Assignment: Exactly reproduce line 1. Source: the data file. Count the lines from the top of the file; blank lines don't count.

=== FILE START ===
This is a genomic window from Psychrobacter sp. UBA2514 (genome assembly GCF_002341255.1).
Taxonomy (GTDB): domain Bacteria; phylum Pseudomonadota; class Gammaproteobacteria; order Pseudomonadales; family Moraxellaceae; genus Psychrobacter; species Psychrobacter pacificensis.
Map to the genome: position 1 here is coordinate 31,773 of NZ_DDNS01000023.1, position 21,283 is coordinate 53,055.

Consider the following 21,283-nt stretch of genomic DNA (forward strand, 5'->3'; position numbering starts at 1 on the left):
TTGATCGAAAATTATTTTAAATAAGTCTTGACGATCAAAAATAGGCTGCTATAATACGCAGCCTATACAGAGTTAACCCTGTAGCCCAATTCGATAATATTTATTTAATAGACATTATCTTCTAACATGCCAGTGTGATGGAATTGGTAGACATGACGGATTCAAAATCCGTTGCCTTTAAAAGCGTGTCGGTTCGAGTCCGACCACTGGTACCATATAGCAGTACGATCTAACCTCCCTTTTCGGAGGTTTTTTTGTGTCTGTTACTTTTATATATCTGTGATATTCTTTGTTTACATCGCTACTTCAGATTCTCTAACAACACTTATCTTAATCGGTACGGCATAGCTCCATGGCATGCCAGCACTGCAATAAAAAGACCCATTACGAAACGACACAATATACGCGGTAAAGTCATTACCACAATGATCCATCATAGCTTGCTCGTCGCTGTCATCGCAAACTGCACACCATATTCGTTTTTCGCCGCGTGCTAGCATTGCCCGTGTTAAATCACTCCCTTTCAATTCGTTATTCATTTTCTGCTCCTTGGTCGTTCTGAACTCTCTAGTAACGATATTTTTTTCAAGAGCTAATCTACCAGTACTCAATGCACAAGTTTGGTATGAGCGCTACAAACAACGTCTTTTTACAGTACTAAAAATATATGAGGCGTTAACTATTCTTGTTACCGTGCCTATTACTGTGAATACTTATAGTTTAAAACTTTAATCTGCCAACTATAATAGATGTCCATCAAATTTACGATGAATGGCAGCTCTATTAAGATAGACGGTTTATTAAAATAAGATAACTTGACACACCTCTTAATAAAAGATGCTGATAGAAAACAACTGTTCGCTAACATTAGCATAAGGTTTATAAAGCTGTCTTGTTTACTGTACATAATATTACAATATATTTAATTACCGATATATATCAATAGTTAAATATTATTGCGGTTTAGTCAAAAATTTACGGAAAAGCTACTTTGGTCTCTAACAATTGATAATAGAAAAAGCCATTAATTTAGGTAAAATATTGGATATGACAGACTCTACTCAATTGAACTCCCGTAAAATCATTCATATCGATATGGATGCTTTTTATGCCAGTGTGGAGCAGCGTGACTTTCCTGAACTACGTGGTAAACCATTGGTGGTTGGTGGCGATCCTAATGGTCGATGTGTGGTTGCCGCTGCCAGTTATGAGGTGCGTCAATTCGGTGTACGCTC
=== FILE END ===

This is a genomic window from Psychrobacter sp. UBA2514 (genome assembly GCF_002341255.1).